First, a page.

Better Vendor Management

Co-written with Beverly Lieblang

Slalom Consultant Carl Manello

Carl Manello is a Solution Lead for Program & Project Management based in Chicago who enjoys exploring how to tightly couple the art and science of project delivery with business operations.

“Let’s work together in partnership to ensure that we can have the best way forward.”
–John Pistole, former Deputy Director of the FBI

In today’s dynamic and highly leveraged economy, companies continue to increase their reliance on outsourcing as a means to remain competitive. Ideally, outsourcing fills internal resource gaps and missing skill sets with the intent of saving money. In order to take advantage of vendors’ specialized capabilities, many corporations engage in a multi-vendor sourcing approach. It is also critical that corporations institute an appropriate level of governance and vendor management.

“As organizations increasingly make outsourcing an integral part of their operations, a new breed of professionals skilled in the design, implementation and management of these complex business relationships has emerged.”
–Michael Corbett, International Association of Outsourcing Professionals

Slalom Consultant Beverly Lieblang

Slalom Consultant Beverly Lieblang has significant experience in managing global teams, project management, finanancial services, and health care.

One approach to achieve success in a multi-vendor environment is to foster a sense of team not only between vendors but within the client-vendor relationship. To build this relationship requires an evolution from transactional to collaborative points of view.

In a transactional relationship the client makes project decisions and defines metrics in a silo while the vendor executes those decisions and is evaluated on their ability to deliver. There are several challenges with this siloed approach:

  • Decisions may be made without mutual consent.
  • Communication regarding decisions tend to be one way (from client to vendor), not always well conceived and sometimes embody the wrong message.
  • Commoditization of vendor services. Some vendor services should be commoditized. However, not all client/vendor decisions should be judged by the penny. This can result in a vendor being selected because they are the lowest bidder, but not the provider of the best value of services.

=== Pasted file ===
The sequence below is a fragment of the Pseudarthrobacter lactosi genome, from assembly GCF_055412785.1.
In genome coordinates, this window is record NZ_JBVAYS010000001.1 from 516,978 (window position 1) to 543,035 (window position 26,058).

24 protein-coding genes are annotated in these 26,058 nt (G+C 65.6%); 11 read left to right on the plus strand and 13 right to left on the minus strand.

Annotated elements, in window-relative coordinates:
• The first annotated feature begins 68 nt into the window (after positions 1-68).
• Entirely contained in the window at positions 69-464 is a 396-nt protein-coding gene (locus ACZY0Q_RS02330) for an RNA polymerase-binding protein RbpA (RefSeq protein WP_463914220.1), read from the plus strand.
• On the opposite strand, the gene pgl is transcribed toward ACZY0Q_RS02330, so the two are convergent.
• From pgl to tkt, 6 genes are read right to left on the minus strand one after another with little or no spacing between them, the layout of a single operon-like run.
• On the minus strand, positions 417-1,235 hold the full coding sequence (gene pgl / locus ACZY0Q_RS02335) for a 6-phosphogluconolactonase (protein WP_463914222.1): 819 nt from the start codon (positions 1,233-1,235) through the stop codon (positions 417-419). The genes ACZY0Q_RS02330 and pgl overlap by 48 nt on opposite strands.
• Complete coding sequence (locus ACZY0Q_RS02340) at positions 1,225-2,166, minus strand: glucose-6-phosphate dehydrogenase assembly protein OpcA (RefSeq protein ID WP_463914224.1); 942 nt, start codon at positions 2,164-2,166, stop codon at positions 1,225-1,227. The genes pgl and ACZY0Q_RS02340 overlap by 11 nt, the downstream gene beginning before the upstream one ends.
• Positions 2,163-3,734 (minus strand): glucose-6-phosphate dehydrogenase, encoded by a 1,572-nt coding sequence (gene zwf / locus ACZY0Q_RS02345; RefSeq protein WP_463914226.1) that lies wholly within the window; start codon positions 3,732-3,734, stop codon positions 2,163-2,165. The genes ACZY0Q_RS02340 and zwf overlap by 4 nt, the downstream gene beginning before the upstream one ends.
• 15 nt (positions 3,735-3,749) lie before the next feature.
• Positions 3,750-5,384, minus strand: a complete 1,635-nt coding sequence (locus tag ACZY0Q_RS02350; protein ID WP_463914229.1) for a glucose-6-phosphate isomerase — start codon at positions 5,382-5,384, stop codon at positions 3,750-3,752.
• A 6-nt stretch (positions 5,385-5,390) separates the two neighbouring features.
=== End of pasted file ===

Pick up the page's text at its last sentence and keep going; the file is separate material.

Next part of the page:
Each of the examples above provides ample opportunities for finger-pointing when things go wrong and fosters an environment of “Us versus Them”.

Shifting from a transactional to a collaborative vendor relationship requires a change in thinking both in vendor selection and relationship management. When choosing a vendor the strategic focus is to obtain both value and cost savings. To achieve this, companies need to invest upfront planning time to understand the strengths and processes of each of the key vendors. Companies do well when they form partnerships and share goals with those vendors who provide value in support of the organization’s objectives goals. This understanding evolves as work progresses.  Both the company and the vendor continue to seek ways to streamline their efforts to eliminate redundancies and potential rework. Over time, a trusting relationship emerges that can be mutually beneficial to both parties.

Once a collaborative partnership emerges, there are certain hallmarks and behaviors that raise the bar. When there is no longer siloed decision making, there are many benefits:

  • The client and vendor jointly determine expectations and goals, and work together proactively to achieve them.
  • The partnership approach extends to joint problem solving and continuous integrated planning.
  • Metrics can be defined up front by both parties, agreed upon by all, and assessed on a regular basis to track progress and gauge results.
  • Key decisions are mutually agreed upon and communication about joint decisions are usually more well-conceived, fluid, and well accepted.
  • Stakeholders are apprised of milestones and results are shared on a regular basis.
  • Successes are shared and challenges are addressed together.

Eventually collaboration can result in true partnership with a history of joint success.

As Henry Ford said, “Coming together is a beginning. Keeping together is progress. Working together is success.” Whether policing like the FBI, producing automobiles like Ford Motor, or providing consulting services like Slalom Consulting, collaborative teamwork provides a better result. Let’s make sure we’ve always got our eyes on the extra value that will get our clients what they need.

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About Carl M. Manello
I am Slalom Consulting's Practice Lead for Delivery Effectiveness. I work to support organizations' capability and delivery maturity -- not just IT organizations -- so that their initiatives run more predictably, efficiently and provide the best results.

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